Finance Union seeks 6% pay increase for staff in the main retail Banks

18 November 2021

Staff deserve proper recognition for the huge work done

John O’Connell, General Secretary of the Financial Services Union has called for an inflation proofed pay increase for staff working in the main retail Banks and an increase in the entry point pay scale. Speaking at a meeting of the General Council of the FSU Mr O’Connell said:

“The backdrop to pay negotiations this year is that all our main retail Banks have reported a return to profitability in 2021, significantly earlier than any of them had envisaged.

Brought about by a mixture of decreased competition and a growing economy that has Banks talking about a return to paying dividends to shareholders and lobbying hard for the lifting of the pay cap and a return of bonus schemes for senior executives.

An analysis of media reports over the past few weeks show:

A Davy analyst estimates that AIB bank may be sitting on about €900 millions of surplus capital.

Bank of Ireland has reported a 17% increase in operating profit - pre-impairment - to the end of September compared to the same period in 2019, pre-Covid.

PTSB expects its planned acquisition of €7.6 billion of mortgages and small business loans from Ulster Bank to boost its profitability by 50 per cent over the medium term.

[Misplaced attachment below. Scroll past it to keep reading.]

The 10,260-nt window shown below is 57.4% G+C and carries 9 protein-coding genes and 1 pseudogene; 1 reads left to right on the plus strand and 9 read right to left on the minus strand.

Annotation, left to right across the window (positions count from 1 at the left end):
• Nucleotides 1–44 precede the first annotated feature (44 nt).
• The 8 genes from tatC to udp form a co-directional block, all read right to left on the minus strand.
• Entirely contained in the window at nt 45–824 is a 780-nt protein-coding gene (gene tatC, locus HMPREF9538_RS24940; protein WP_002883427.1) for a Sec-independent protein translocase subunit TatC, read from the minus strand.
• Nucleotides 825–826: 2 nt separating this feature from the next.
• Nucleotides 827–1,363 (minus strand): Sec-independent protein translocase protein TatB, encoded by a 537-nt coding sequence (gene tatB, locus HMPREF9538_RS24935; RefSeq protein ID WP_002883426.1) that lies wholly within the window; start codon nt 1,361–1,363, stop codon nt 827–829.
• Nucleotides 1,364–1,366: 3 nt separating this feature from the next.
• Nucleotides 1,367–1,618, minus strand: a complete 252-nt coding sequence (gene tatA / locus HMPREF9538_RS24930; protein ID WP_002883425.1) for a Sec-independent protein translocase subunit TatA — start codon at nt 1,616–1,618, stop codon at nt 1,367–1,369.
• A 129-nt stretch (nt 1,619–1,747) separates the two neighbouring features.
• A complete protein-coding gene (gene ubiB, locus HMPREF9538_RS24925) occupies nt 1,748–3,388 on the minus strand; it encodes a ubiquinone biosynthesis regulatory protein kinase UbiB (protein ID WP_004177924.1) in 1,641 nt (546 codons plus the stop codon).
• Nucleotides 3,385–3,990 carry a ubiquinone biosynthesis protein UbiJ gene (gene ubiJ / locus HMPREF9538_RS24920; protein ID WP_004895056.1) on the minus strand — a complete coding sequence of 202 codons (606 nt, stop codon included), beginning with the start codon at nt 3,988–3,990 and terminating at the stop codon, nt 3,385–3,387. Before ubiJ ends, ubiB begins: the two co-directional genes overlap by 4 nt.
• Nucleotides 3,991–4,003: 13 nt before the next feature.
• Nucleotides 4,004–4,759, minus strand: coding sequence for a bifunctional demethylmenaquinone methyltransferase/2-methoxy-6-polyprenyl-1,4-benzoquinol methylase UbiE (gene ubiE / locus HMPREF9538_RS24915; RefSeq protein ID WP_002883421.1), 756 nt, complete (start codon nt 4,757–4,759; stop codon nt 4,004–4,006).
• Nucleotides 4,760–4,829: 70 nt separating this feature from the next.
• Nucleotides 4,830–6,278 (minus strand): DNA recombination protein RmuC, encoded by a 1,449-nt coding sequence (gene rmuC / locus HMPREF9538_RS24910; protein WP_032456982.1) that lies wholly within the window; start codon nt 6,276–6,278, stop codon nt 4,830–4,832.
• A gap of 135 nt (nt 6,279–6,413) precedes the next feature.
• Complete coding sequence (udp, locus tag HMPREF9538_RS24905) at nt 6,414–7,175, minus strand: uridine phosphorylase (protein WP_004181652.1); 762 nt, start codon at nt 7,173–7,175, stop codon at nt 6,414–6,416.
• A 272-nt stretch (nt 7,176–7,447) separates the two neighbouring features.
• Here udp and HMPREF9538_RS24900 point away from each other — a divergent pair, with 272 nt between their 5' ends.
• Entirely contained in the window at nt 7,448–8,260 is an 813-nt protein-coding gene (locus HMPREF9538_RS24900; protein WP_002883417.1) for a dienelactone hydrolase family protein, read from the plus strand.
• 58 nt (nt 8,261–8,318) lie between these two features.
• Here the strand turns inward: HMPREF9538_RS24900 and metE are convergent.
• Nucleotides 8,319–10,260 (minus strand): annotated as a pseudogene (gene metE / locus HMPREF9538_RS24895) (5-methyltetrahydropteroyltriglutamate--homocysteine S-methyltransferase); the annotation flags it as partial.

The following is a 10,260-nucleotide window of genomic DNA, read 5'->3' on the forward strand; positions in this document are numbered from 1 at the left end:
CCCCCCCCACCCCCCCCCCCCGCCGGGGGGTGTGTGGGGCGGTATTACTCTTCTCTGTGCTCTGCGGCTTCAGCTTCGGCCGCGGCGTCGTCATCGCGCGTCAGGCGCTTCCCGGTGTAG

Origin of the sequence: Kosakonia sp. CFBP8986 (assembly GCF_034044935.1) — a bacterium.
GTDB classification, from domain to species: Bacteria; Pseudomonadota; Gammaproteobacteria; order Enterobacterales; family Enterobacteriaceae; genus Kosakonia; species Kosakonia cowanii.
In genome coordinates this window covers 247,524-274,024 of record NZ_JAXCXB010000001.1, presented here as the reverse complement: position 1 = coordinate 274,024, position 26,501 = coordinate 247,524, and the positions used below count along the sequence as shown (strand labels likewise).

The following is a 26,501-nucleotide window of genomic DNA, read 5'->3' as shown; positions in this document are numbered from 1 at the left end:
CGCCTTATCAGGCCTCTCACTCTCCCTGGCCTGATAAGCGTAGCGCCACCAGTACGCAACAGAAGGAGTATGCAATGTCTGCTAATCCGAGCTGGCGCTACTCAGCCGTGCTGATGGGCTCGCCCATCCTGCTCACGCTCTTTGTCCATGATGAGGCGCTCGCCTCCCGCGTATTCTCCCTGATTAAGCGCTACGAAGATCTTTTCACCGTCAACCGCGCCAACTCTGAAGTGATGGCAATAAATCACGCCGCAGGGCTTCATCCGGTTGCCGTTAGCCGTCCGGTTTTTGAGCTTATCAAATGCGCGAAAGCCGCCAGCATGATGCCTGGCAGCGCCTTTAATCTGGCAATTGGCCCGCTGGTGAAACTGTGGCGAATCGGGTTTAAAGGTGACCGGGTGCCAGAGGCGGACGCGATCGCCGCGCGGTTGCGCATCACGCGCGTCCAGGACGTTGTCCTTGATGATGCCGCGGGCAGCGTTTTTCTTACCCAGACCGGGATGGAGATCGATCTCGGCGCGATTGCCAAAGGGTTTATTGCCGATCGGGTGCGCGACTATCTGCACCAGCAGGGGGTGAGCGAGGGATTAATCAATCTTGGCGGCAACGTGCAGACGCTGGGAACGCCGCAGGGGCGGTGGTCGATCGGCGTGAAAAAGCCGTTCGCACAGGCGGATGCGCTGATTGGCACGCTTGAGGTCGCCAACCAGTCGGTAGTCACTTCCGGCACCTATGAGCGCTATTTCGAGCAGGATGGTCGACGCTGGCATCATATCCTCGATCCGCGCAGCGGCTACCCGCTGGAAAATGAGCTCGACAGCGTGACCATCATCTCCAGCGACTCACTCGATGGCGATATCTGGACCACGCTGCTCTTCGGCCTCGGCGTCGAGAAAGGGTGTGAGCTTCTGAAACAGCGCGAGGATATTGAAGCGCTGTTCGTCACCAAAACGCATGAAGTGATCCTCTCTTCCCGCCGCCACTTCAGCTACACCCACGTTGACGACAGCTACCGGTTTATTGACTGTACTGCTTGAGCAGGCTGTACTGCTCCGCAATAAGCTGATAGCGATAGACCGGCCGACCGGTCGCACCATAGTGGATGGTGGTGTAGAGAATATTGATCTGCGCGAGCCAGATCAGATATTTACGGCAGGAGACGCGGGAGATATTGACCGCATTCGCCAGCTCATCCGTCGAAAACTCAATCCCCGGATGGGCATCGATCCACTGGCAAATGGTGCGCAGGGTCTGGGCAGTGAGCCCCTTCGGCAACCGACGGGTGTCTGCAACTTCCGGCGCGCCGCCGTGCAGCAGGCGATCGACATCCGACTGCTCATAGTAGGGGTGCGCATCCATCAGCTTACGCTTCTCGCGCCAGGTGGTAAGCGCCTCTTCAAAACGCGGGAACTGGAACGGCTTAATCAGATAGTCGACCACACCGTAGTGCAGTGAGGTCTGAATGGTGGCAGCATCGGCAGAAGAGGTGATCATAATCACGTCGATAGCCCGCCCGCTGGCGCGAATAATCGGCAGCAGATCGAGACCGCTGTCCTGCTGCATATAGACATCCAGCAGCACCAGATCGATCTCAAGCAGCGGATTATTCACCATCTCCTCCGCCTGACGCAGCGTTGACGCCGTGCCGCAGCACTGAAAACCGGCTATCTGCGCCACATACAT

“A profitable stable banking sector is good for staff, good for customers and good for society.

It is not the intention of the FSU to denigrate this success, a turnaround in banking is welcome but it is the Unions role to argue and campaign for the proceeds of success to be shared. If dividends are returning for shareholders, staff are entitled to expect an appropriate reward for their huge contribution in providing a stable banking system throughout the pandemic.

Staff also need and deserve a proper return for the huge work they have done over the last two years where their professionalism has helped transform the banks, playing a vital role in their return to profitability.

This year’s pay round needs to reflect and value this contribution, recognise the work and dedication of staff, and be cognisant of the increased costs that workers now incur in their daily life.

The Finance sector is recognised as one of the worst offenders in terms of the gender pay gap at 32% and we need to agree action plans to end this scandal.

Entry level pay needs to be addressed which will help recruit and retain staff.

Any negotiated pay increase should address the huge cost of living for Bank workers in Ireland which has had a direct effect on the living standards of our members.

Staff deserve respect and just reward and the FSU stance on pay negotiations this year with the main retail Banks will reflect that.”